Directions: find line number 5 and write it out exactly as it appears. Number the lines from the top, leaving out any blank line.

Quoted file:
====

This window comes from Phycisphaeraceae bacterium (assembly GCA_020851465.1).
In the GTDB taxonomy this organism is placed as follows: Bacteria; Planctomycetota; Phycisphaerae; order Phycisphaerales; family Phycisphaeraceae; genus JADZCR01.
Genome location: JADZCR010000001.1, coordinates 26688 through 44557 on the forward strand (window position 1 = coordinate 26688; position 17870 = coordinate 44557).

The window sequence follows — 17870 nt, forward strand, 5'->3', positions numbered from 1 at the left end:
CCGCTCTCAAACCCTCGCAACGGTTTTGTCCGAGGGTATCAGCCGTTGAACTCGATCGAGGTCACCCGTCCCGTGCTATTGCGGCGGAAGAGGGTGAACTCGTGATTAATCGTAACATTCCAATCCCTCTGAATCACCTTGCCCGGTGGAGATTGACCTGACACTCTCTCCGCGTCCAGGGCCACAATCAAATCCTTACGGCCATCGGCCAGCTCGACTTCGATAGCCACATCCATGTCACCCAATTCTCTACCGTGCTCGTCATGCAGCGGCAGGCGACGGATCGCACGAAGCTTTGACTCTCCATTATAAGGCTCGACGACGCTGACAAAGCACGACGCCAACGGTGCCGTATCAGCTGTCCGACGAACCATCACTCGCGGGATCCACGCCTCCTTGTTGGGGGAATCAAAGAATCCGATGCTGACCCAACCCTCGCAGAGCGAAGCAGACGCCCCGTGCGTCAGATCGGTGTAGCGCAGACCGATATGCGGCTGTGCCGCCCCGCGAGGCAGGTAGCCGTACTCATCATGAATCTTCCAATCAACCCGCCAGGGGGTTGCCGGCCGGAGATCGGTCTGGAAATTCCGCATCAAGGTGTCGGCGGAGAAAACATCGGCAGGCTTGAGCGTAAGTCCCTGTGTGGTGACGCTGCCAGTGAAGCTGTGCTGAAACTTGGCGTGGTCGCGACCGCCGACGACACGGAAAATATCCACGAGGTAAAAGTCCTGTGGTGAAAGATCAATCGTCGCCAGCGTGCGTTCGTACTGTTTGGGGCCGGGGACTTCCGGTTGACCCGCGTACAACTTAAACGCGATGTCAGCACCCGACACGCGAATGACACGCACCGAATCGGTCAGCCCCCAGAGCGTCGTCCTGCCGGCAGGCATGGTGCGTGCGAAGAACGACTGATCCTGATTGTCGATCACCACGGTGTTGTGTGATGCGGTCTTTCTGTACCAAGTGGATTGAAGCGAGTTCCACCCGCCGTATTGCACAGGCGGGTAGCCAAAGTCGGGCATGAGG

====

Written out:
CCGCTCTCAAACCCTCGCAACGGTTTTGTCCGAGGGTATCAGCCGTTGAACTCGATCGAGGTCACCCGTCCCGTGCTATTGCGGCGGAAGAGGGTGAACTCGTGATTAATCGTAACATTCCAATCCCTCTGAATCACCTTGCCCGGTGGAGATTGACCTGACACTCTCTCCGCGTCCAGGGCCACAATCAAATCCTTACGGCCATCGGCCAGCTCGACTTCGATAGCCACATCCATGTCACCCAATTCTCTACCGTGCTCGTCATGCAGCGGCAGGCGACGGATCGCACGAAGCTTTGACTCTCCATTATAAGGCTCGACGACGCTGACAAAGCACGACGCCAACGGTGCCGTATCAGCTGTCCGACGAACCATCACTCGCGGGATCCACGCCTCCTTGTTGGGGGAATCAAAGAATCCGATGCTGACCCAACCCTCGCAGAGCGAAGCAGACGCCCCGTGCGTCAGATCGGTGTAGCGCAGACCGATATGCGGCTGTGCCGCCCCGCGAGGCAGGTAGCCGTACTCATCATGAATCTTCCAATCAACCCGCCAGGGGGTTGCCGGCCGGAGATCGGTCTGGAAATTCCGCATCAAGGTGTCGGCGGAGAAAACATCGGCAGGCTTGAGCGTAAGTCCCTGTGTGGTGACGCTGCCAGTGAAGCTGTGCTGAAACTTGGCGTGGTCGCGACCGCCGACGACACGGAAAATATCCACGAGGTAAAAGTCCTGTGGTGAAAGATCAATCGTCGCCAGCGTGCGTTCGTACTGTTTGGGGCCGGGGACTTCCGGTTGACCCGCGTACAACTTAAACGCGATGTCAGCACCCGACACGCGAATGACACGCACCGAATCGGTCAGCCCCCAGAGCGTCGTCCTGCCGGCAGGCATGGTGCGTGCGAAGAACGACTGATCCTGATTGTCGATCACCACGGTGTTGTGTGATGCGGTCTTTCTGTACCAAGTGGATTGAAGCGAGTTCCACCCGCCGTATTGCACAGGCGGGTAGCCAAAGTCGGGCATGAGG